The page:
We are quickly moving into an active weather pattern that is expected to bring rounds of rain showers and thunderstorms to much of the Hill Country, Central Texas, and coastal regions for the next several days. Each of the periods of rain and thunderstorms will offer some potential for severe weather along with locally heavy rain. Forecasts are indicating this active pattern will last well into the month of May as more waves of low pressure approach from the west.


The first round of rain and thunderstorms developed early Friday morning across the Concho Valley ahead of a weak trough of low pressure that was pushing east out of West Texas. This area of thunderstorms tracked northeast across the northern Hill Country between Mason, Burnet, and Lampasas ands south to the Austin area Friday morning. There were radar indications the storms may have produced some large hail and strong winds between Burnet, Lampasas, and Temple. The storms are forecast to continue across this general area through mid-afternoon, then push northeast into East and Northeast Texas late Friday afternoon.

For Friday afternoon and Friday night, expect a mostly cloudy sky and breezy conditions. A fairly strong stable layer in lower atmosphere should limit the development of scattered shower and thunderstorm development. Forecasters will be closely watching for possible thunderstorm development mid to late afternoon along the Dry Line across the Big Country and northern Hill Country regions. The probability for thunderstorm development will only be 20 percent. However, any storms which develop will likely become severe. Expect southerly winds at 10-20 mph, with occasional gusts to 35 mph. Friday’s high temperature will be in the low 80s.

Saturday through Sunday

A moist and fairly unstable atmosphere is predicted to be in place across the region Saturday. However, a stable layer in the atmosphere is expected to limit thunderstorm development at most locations. Should a break in this stable layer develop, strong to severe thunderstorms will likely develop. The probability for rain and storms will only be near 20 percent. Morning clouds will give way to partly cloudy and windy conditions in the afternoon. Expect southerly winds at 15-25 mph, with gusts up to 40/45 mph. Saturday’s temperature is forecast to reach the low and mid-80s.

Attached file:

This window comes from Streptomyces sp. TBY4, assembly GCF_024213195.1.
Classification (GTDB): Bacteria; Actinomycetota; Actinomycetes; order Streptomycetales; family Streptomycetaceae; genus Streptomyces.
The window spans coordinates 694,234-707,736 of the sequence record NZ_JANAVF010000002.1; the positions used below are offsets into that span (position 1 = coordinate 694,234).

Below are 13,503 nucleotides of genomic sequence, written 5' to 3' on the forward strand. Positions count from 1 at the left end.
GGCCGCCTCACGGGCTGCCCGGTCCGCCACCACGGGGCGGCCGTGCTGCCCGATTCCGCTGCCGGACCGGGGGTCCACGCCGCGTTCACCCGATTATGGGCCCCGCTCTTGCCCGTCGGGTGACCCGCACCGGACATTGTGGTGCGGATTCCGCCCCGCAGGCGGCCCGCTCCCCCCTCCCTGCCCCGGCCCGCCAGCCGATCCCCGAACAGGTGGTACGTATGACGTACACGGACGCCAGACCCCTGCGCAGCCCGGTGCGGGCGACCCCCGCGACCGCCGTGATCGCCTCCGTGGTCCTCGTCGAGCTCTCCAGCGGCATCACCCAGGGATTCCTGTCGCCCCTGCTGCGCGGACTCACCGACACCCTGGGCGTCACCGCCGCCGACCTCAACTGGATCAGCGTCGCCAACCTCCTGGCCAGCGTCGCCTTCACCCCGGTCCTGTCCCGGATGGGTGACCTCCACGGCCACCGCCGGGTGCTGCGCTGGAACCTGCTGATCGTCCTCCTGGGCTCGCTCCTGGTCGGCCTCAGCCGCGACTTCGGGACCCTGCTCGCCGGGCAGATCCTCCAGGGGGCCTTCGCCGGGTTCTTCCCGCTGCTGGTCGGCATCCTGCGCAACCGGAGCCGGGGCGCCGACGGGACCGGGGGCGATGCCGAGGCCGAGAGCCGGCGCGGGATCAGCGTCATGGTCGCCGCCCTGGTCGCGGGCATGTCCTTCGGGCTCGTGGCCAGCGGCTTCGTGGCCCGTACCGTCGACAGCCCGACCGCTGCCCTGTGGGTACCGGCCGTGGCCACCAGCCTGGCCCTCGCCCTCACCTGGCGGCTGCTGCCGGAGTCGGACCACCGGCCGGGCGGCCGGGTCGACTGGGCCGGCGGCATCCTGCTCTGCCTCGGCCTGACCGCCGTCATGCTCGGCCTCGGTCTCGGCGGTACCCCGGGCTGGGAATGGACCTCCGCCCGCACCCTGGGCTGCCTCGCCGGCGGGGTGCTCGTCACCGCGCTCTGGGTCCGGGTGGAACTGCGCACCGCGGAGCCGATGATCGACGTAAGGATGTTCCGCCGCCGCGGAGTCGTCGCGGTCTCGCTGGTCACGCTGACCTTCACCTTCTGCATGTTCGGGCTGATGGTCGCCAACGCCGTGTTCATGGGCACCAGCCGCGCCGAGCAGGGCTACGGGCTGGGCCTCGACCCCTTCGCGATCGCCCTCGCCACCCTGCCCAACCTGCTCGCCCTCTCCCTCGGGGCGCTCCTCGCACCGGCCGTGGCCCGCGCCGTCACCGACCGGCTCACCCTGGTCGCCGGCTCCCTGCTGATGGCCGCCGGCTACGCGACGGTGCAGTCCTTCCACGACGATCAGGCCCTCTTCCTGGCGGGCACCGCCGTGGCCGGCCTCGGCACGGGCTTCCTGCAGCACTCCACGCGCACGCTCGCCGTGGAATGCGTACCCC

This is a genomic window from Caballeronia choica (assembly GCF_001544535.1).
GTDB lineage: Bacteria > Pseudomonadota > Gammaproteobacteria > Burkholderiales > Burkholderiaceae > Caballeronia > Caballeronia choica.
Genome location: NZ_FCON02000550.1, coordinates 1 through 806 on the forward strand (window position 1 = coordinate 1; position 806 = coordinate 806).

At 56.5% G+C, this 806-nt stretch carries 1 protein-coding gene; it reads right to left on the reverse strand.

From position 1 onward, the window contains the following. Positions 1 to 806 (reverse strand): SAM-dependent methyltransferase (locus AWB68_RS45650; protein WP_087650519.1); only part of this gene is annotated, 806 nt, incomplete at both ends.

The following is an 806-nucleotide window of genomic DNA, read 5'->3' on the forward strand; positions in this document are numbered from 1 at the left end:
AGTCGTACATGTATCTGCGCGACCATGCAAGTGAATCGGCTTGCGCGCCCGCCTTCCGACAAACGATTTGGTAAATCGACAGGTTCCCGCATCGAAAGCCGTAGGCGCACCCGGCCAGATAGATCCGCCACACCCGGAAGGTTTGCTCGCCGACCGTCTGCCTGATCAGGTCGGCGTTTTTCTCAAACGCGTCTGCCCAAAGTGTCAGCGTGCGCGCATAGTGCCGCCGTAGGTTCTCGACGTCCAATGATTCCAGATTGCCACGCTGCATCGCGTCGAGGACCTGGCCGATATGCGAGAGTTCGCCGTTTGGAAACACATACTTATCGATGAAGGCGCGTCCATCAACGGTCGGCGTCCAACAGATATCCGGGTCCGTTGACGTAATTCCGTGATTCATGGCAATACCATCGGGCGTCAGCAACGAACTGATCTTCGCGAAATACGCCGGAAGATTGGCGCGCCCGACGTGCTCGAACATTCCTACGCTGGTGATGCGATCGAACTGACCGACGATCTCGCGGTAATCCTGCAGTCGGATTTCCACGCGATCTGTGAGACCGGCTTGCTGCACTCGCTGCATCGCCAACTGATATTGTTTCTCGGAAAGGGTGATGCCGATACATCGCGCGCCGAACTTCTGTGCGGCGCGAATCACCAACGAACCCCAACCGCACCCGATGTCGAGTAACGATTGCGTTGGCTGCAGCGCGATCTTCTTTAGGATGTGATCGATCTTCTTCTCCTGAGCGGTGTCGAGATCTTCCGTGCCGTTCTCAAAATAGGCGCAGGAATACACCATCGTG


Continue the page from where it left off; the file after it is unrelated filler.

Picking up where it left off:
Confidence is quite high a large area of rain and thunderstorms will spread across the region Saturday night into Sunday morning as a strong wave of low pressure pushes east out of West Texas and New Mexico. Forecasts call for an area of thunderstorms to develop across western Texas Saturday evening, with the activity eventually merging into a broad line of showers and strong to severe thunderstorms around or after midnight. The rain and storms are predicted to spread east across the Hill Country after midnight Saturday night, moving into the Austin/Interstate 35 corridor around sunrise Sunday morning. The area of rain and storms should spread east across Central Texas and the middle Texas coast Sunday morning into Sunday afternoon. Some of storms may be severe. The Storm Prediction Center has placed the Hill Country under a Slight Risk, or 2 out of 5 risk, for severe thunderstorms through daybreak Sunday. The primary severe weather threats will be large hail and damaging winds.


The rain is expected to taper off across the Hill Country and I-35 corridor by Sunday afternoon, and across the rest of the region by Sunday evening. Lingering instability will cause a slight chance for a few spotty showers behind the main line. Rain amounts through Sunday evening are forecast to average around 1-1.5 inches across much of the area. Lower totals are forecast for areas south of Interstate 10.

Monday through Late Next Week

Periods of rain showers and scattered thunderstorms are forecast through late next week as additional small waves of low pressure move across Texas out of Mexico and the Desert Southwest. Some of these storms may be strong to severe.

Monday through Wednesday, the probability for rain looks to be around 30-40 percent. Rain amounts each day are predicted to average around a quarter inch. Forecasts point to an increased chance for rain and thunderstorms Thursday into Friday as a weak cold front pushes south into the area. As of now, widespread rain amounts of 1-1.5 inches are forecast. High temperatures next week are forecast to remain mostly in the low and mid-80s.

The National Weather Service’s total rainfall forecast for the next seven days indicates much of the area could see between 1 and 3 inches, with even higher totals possible across the northern Hill Country.

NWS Total Rain Forecast for Period through 7 pm Friday, May 3rd:


Looking out beyond late next week, forecasts show a chance for rain remaining in the forecast for the week of May 6th.